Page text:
- Drama Detective by Joe Cosentino
Drama Detective by Joe CosentinoHot
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EW Elaine White Updated
Nicky and Noah #5
October 28, 2017
Theatre professor Nicky Abbondanza is directing a Sherlock Holmes musical in a professional summer stock production at Treemeadow College, co-starring his husband and theatre professor colleague Noah Oliver as Dr. John Watson. When cast members begin toppling over like hammy actors at a curtain call, Nicky dons Holmes’ persona on stage and off. Once again Nicky and Noah will need to use their drama skills to figure out who is lowering the street lamps on the actors before the handsome couple get half-baked on Baker Street. You will be applauding and shouting Bravo for Joe Cosentino’s fast-paced, side-splittingly funny, edge-of-your-seat entertaining fifth novel in this delightful series. Curtain up, the game is afoot!
Top Notch Comedy Caper
No. of Pages – 217
Cover – Perfect!
POV – 1st person, one character
Would I read it again – Yes
Genre – LGBT, Comedy, Mystery, Murder, Contemporary
** I WAS GIVEN THIS BOOK FOR MY READING PLEASURE **
Drama Detective is another top notch comedy from Joe Cosentino. With a cast of characters that can make you smile, laugh and snigger at their woeful dramas, there is something (and someone) for everyone.
The format is back in great form, continuing the tradition of beginning with Nicky directing a play and then evolving into murder before the end of Chapter 1. The cast of characters are a little more catty than usual, this time, as instead of having college kids or amateurs as the actors the characters here are fully credits from hammed up TV shows and theater has-beens. Or rather, never-was stars. The drama these lot face on stage is nothing to what they cause off stage.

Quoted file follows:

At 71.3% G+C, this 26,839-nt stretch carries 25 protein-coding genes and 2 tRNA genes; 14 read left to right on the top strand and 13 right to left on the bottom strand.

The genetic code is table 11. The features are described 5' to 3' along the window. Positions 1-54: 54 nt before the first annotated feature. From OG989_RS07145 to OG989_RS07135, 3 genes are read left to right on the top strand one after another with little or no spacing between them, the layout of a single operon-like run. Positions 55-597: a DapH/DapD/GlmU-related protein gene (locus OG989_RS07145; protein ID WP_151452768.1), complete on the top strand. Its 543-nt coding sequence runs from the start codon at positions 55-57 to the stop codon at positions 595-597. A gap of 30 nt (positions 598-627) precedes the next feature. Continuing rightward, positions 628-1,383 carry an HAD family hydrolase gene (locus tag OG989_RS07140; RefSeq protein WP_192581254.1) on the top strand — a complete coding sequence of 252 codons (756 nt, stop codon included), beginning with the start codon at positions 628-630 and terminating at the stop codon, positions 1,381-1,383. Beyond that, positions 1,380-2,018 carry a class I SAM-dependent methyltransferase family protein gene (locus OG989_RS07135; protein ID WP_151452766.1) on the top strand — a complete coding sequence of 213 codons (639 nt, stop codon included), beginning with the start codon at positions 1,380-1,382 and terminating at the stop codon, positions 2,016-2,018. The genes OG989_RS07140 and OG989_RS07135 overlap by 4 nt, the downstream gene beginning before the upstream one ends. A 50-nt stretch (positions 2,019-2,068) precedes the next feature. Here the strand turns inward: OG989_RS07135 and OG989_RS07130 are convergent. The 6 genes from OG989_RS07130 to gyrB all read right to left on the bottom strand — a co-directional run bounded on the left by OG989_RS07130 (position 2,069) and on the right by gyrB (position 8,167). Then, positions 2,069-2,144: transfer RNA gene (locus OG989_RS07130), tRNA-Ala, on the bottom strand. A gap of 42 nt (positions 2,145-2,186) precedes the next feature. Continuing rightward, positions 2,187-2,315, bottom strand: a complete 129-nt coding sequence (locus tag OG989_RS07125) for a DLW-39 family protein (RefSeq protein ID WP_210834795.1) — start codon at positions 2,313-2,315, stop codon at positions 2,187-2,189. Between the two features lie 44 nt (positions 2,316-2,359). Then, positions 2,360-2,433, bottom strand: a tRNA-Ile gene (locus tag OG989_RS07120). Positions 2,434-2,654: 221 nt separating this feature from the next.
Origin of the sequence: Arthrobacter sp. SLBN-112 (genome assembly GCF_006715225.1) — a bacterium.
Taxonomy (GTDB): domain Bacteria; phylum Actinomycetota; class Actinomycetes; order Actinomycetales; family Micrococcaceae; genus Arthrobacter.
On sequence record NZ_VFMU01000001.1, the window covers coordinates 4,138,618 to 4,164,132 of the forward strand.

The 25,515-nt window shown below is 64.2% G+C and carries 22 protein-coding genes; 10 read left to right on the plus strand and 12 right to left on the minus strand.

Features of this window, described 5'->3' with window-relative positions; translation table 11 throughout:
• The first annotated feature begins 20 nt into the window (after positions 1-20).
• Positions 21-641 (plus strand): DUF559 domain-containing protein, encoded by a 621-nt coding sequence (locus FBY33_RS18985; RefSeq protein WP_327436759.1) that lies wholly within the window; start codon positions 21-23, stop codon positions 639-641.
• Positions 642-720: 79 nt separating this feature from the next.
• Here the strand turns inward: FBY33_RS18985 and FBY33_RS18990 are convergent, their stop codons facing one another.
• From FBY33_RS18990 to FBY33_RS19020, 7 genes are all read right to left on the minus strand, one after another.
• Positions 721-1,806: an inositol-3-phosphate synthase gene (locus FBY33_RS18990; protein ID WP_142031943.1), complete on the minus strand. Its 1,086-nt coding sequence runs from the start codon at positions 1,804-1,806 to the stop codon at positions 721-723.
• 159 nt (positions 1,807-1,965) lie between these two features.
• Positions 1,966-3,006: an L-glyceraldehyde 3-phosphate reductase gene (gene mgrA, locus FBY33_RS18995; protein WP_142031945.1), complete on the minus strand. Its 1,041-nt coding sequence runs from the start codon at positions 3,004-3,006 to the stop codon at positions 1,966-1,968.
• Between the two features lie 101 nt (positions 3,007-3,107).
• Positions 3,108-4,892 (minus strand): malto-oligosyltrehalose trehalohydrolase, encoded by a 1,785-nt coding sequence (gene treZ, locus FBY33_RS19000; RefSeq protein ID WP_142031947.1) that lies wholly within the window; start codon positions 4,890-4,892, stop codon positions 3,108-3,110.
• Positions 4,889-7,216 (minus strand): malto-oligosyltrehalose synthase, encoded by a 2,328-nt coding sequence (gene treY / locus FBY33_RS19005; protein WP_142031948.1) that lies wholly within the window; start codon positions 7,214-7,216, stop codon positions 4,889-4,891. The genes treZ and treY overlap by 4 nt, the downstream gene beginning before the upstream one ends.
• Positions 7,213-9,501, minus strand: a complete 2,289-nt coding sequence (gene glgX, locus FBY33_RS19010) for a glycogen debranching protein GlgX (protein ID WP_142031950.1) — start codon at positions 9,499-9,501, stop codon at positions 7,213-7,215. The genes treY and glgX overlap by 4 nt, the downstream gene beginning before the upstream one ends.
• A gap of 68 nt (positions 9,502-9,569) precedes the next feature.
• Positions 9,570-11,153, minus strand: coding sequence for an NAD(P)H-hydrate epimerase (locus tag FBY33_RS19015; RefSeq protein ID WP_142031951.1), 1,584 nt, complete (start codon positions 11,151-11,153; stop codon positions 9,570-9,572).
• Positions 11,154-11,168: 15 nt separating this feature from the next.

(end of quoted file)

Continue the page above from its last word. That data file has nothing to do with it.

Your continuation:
I loved that little Taavi was back, as an official member of the family. And Nicky's usual hypochondria hadn't been forgotten, nor was his irrational jealousy as he simmered over the growing closeness of Noah and his brother Tony. It was fun to watch all the family drama pan out, from the 'more sensitive and younger brother' issue to the 'who killed my cast' and the return of long-standing – and long-suffering – detective Joe Manuello.
But, as always, beyond the fun is the real stuff. Stuff that real life has thrown at the LGBT community. Religious freedoms, bigotry, closeted gay men suffering the fear of coming out due to judgment, and the realities of foster care, conversion therapy and children's fear that their families will be broken up by laws and governments who don't support LGBT families. Cosentino manages to challenge all of these real life issues in a way that is both real, heartbreaking but also uplifting, in a way. Because there is always a happy ending and, no matter what the characters have suffered in their lives, they find a way to rise above the struggles.
I never knew a musical production of Sherlock Holmes could be so dangerous! Drama Fraternity is going to be a riot!
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